LAS VEGAS LOVE
A Pandemic’s Effect on Poker
Poker before the flood
Even before it became uber-famous at the turn of the 21st century, poker had always been a sort of oddball in the world of legalized gambling.
In this unparalleled game, players face off against each other, instead of the all-powerful house. Aside from minimal blinds — and sometimes antes — the game’s no-limit variety allows individuals to wager as much or little of their playable money as they choose. And even though it’s not the most profitable game for casinos, certain poker tournaments are some of the world’s grandest, high-profile events.
While poker today may be less renowned than at its peak in the late aughts, it continues to prosper as a popular, often sought out casino game.
Poker is not unlike Kevin Hart. He isn’t Hollywood’s biggest star. His movies — at least ones that don’t feature The Rock — aren’t considered blockbusters or even sleeper hits. But people seem to like him, so the studios see no harm in keeping the jittery little guy around.
Poker became gambling’s Kevin Hart back in 2003 when semi-amateur Chris Moneymaker stumbled into first place and $2.5 million dollars at the World Series of Poker’s main event. Since then, people have been unceremoniously drawn to the game, and for some it has even replaced the lottery as their “get rich quick” option. Poker promises all the frills of a series of balls getting sucked at random into a tube, but with an added level of skill.
Of course, many players dive headfirst into the game without ever learning the proper skill set, making the odds of winning big at Texas Hold ’Em about the same as hitting a Powerball jackpot.
Due to this “Moneymaker Effect,” hotels and casinos around the world often find it prudent, even necessary, to provide at least a small poker room. Over time, more and more customers have come to expect poker to be offered on-site. Owners aim to accommodate these players at the risk of losing their business to other establishments that readily offer their game of choice.
The international spread of Covid-19 in early 2020 dealt poker a very nasty hand. Not as nasty as seven-deuce unsuited, but nasty nevertheless. All over the world, casinos were forced to close at a time when the viral threat was projected to hit individual communities and regions the worst. In March 2020, Las Vegas, the world’s epicenter for legal gambling, shut down all its casinos, including the multi-million dollar, luxury structures that line the famous Las Vegas Strip.
While the most extravagant places hemorrhaged millions of dollars during the three-month closure, every casino in the world took a massive hit during the shutdown. Gambling establishments cannot survive without customers to prime the pump. Since poker isn’t a considerable moneymaker for the house (no pun intended), most casinos are primarily focusing on reopening their slot machines and high-volume table games.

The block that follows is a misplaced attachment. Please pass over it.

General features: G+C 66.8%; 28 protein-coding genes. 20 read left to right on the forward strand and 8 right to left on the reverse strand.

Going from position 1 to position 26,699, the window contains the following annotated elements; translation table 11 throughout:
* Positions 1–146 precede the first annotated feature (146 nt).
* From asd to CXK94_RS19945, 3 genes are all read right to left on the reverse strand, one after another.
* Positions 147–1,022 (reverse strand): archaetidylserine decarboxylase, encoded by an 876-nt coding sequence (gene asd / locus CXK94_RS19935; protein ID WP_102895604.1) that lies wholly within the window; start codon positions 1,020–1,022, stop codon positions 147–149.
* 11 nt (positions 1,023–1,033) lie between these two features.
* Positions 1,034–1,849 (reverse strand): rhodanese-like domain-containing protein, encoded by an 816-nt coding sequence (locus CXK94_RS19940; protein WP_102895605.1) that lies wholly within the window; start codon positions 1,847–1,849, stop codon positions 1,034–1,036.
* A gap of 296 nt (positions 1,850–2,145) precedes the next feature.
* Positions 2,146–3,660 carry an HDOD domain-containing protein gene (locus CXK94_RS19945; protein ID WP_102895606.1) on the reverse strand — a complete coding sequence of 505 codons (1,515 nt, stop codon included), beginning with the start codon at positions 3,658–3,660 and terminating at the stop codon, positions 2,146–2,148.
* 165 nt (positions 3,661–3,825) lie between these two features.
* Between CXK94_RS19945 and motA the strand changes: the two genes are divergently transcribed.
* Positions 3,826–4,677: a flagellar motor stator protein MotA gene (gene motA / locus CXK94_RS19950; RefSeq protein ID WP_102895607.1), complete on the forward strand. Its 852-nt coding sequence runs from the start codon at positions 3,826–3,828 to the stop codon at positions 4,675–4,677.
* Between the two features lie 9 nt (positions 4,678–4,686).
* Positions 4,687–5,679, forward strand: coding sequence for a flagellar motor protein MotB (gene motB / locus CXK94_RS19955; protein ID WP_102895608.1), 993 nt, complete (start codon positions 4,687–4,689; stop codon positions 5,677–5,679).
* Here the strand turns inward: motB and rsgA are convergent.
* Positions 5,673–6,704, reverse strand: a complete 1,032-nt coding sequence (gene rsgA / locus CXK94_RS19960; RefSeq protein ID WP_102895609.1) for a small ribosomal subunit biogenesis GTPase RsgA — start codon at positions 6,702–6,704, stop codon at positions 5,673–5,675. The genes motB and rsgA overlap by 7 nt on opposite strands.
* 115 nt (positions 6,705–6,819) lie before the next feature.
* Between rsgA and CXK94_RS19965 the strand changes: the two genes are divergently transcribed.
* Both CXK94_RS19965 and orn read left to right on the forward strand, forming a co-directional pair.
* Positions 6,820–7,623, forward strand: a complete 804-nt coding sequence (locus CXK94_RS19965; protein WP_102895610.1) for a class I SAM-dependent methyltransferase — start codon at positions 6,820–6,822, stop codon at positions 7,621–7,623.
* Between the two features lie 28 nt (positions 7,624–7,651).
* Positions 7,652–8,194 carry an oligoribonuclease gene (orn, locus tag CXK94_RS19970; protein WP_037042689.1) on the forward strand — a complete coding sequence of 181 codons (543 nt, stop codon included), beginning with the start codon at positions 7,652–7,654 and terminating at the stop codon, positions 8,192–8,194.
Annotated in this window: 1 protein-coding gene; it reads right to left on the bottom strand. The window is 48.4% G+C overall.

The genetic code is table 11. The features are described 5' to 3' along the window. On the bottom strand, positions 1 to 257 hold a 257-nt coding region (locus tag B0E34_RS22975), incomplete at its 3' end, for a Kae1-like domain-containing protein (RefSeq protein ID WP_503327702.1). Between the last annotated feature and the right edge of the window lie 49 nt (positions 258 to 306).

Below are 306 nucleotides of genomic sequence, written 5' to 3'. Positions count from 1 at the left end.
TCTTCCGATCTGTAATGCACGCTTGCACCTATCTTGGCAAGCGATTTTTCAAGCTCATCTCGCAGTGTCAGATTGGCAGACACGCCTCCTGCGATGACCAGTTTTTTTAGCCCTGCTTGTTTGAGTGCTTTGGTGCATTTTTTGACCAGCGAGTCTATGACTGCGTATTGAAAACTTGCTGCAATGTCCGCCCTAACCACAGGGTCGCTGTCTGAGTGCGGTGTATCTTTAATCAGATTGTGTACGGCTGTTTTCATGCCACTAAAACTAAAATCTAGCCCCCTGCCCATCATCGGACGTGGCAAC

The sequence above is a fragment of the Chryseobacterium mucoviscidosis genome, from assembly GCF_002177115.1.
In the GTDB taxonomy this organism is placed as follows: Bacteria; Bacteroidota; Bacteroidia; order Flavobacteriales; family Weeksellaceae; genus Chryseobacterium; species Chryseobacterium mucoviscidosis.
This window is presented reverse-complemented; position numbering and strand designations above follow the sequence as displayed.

So what of those customers who expect and even demand their favorite game? In Las Vegas, at least during the first stage of reopening, most, if not all, poker rooms will remain closed. The idea is to handle the rollout slowly in order to get as many customers into casinos as possible without violating safety protocols approved by the state gaming board. Reopening in general is going to be a difficult feat, and poker doesn’t tidily fit into the scheme.
But one only needs to look to Louisiana to see the inevitable future of gaming. Select casinos have been testing gaming table “sneeze guards” since at least April 2020.
An odd hill to die on
The “sneeze guards” look and work exactly how you’d imagine. Regular table games — including poker — are played as normal, expect with clear shields separating the dealer and players from each other. And while this may make sense for table games where nobody except the dealer touches the cards, it doesn’t appear very effective when it comes to poker.
Cards and chips are handled regularly throughout the game. That would be hard to chance since the players are battling each other, not the house. In a table game where the dealer is the primary competition, it doesn’t matter whether or not They can see your cards. The house is forced to play by an unwavering set of rules.
Part of the thrill of poker is its absence of rules. It’s such a unique casino game because there is no sure-fire method to give you “the best edge.” Even if you come to the table with your own amazing strategy, there’s a chance your opponent may have a better one. Or, you could lose to an inferior player, due to a run of bad luck.
Allowing fewer players per table, having them sit farther apart from each other, and encouraging everyone to wear masks, are reasonable and responsible steps aimed to promote safety in a semi-crowded area. While this may change certain dynamics of the game, casinos would look clownish if they didn’t incorporate such measures whenever they decide to reopen the poker rooms.
But sneeze guards are a bridge too far. Based on the hands-on factor, and since people will already be distancing and wearing masks, these germ-catching layers of plastic (or glass if they’re fancy), would only serve to ostracize, irritate, and even anger players who once enjoyed a personalized niche in casinos all over the world. And this is where the headaches begin.